I like noticing coincidences; it makes me smile.  When I looked for the link to her book Leaving Church above, I noticed I'd posted it exactly twelve years ago today.  June 27 was a Wednesday in 2007, and now I'm reading another of her books.  Actually, I've read several of her books and went to Atlanta to hear her speak in 2013.  If you click on the label below for Barbara Brown Taylor, you can take a look at ten or twelve times I've written about her before on this blog.  Or at least the times I remembered to include that label.

Tuesday, June 18, 2019

America's dictator

It Can't Happen Here ~ by Sinclair Lewis, 1935, fiction
This cautionary tale about the fragility of democracy is an alarming, eerily timeless look at how fascism could take hold in America.  Written during the Great Depression, when the country was largely oblivious to Hitler’s aggression, it juxtaposes sharp political satire with the chillingly realistic rise of a president who becomes a dictator to save the nation from welfare cheats, sex, crime, and a liberal press.  Called “a message to thinking Americans” by the Springfield Republican when published, it is shockingly prescient.
I found this 2017 comment by "John C" on Amazon:
It Did Happen Here, You Hear!

What’s wrong with me?  I majored in political science in college and grad school.  I studied for a PhD, worked in state and local government and taught “American Government” for decades at various colleges in the Baltimore-Washington area.  And, I did not read It Can't Happen Here [ICHH] until 2016.  Finally, in the storm of the 2016 election, I read this book.  Shame on me.

This is a classic fictional novel by American Sinclair Lewis.  Published during the rise of fascism [1935], it describes the rise of Berzelius "Buzz" Windrip, a politician who defeats FDR to become US President.  Windrip foments fear and promises drastic reforms while promoting a return to patriotism and "traditional" values.   ["America First."]

Windrip takes complete control of the government and imposes totalitarian rule with the help of a ruthless paramilitary force, similar to Hitler’s SS.  The novel's plot centers on journalist Doremus Jessup's opposition to the new regime and his subsequent struggle against it.  [The Press vs. President]

Some have emphasized a connection with Louisiana politician Huey Long, who was preparing to run for president in the 1936 election when he was assassinated in 1935 just prior to the novel's publication.  Over the years, ICHH has been compared to FDR’s internment camps, Nixon’s Watergate affair, and even the 2016 Donald Trump campaign.  Following the 2016 US presidential election, sales of ICHH surged significantly as it made various bestseller lists.  And now that #45 is 100+ days into his term, it still resonates loudly.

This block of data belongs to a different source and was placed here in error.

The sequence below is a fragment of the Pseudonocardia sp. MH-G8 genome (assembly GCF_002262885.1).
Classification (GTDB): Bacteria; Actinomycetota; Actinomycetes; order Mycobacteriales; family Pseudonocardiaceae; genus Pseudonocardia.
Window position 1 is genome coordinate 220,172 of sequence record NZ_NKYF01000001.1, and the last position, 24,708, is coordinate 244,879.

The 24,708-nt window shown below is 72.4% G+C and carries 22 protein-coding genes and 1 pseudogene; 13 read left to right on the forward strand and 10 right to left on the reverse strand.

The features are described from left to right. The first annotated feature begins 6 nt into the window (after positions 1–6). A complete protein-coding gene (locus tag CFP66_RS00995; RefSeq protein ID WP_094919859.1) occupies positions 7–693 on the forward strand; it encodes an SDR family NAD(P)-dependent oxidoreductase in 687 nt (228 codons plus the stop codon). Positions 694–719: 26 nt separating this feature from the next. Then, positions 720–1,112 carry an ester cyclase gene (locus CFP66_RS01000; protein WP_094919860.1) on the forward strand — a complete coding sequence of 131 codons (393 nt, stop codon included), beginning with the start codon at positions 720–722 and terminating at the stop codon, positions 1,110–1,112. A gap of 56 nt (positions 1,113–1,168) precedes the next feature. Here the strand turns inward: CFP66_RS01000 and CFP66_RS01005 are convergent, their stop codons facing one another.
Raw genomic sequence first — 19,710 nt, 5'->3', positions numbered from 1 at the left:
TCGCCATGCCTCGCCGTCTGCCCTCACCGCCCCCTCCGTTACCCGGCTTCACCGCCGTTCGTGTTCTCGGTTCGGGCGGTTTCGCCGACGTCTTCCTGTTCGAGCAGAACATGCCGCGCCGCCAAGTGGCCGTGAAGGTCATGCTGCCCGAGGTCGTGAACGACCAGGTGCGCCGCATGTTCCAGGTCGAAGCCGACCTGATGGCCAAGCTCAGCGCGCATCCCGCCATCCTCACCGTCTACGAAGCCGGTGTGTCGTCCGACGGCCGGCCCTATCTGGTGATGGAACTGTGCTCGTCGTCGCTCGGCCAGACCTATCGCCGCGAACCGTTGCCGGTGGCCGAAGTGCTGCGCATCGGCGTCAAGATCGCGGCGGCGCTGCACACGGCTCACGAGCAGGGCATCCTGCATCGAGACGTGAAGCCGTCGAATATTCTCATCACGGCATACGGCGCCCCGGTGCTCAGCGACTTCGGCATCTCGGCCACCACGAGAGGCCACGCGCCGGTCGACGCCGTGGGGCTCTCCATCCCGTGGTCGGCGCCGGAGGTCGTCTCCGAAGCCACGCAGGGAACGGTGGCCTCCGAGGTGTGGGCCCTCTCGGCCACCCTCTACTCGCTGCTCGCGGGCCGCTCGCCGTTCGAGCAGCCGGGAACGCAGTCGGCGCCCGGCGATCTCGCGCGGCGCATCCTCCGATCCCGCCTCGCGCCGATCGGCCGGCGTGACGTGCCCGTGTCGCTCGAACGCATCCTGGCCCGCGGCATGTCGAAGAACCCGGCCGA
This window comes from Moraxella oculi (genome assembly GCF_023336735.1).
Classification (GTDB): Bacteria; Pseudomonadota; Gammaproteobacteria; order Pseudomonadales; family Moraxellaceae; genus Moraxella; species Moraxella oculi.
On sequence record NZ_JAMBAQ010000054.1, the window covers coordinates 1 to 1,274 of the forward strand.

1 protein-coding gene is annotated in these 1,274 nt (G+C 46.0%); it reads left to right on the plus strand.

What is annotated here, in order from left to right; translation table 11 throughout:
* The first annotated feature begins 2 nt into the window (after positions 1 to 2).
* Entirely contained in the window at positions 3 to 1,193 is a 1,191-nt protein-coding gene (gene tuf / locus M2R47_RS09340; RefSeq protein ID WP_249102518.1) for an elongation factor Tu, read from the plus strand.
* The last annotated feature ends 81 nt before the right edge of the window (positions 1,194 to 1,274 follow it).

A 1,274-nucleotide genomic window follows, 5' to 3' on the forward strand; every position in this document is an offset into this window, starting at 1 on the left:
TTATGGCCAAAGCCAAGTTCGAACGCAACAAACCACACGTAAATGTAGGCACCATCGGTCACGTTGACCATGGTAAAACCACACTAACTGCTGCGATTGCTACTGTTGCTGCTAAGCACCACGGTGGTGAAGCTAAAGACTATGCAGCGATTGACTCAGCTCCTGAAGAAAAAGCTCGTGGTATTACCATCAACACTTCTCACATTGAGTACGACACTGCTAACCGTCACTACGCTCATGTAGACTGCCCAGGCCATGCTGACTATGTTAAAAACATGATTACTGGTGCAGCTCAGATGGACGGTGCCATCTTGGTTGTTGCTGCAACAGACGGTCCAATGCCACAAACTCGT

President Windrip outlaws dissent, puts political enemies in concentration camps, and trains and arms a paramilitary force called the Minute Men, who carry out his wishes.  One of his first acts is to eliminate the influence of the United States Congress.  In addition, his administration curtails women's and minority rights, and eliminates individual states by subdividing the country into administrative sectors.

Early in the story, Doremus states:  "Yes, I agree it’s a serious time.  With all the discontent there is in the country to wash him into office, Sen. Windrip has got an excellent chance to be elected President. … And, if he is, probably his gang of buzzards will get us into some war, just to grease their insane vanity and show the world we’re the huskiest nation going."  Is this 1935 or 2017 — fiction or fact; "alternative facts" or today’s headlines?

PLEASE read or re-read this classic.  You can decide for yourself whether it is prescient or relevant or just another political novel.  It will not be a waste of your time.
Another Amazon commenter said:
"It's scary how much this fits Trump's statements — from whining about fake news to discussing ending any news that isn't pro-Trump to claiming to represent forgotten people to consorting with very specific elements that could be violent in their support of him."
And I found this on Facebook:
I guess I must find a copy at the library or buy this book for my Kindle.

Friday, June 14, 2019

Beginning ~ at the tube station

"Even if she hadn't been the last person to walk through the turnstile at Warren Street tube station, Jack Barker would have noticed the tall, slender woman in the navy blue, thigh-length jacket with a matching pleated skirt short enough to reveal a well-turned ankle."
Maisie Dobbs ~ by Jacqueline Winspear, 2003, mystery (England)
Maisie Dobbs got her start as a maid in an aristocratic London household when she was thirteen.  Her employer, suffragette Lady Rowan Compton, soon became her patron, taking the remarkably bright youngster under her wing.  Lady Rowan's friend, Maurice Blanche, often retained as an investigator by the European elite, recognized Maisie’s intuitive gifts and helped her earn admission to the prestigious Girton College in Cambridge, where Maisie planned to complete her education.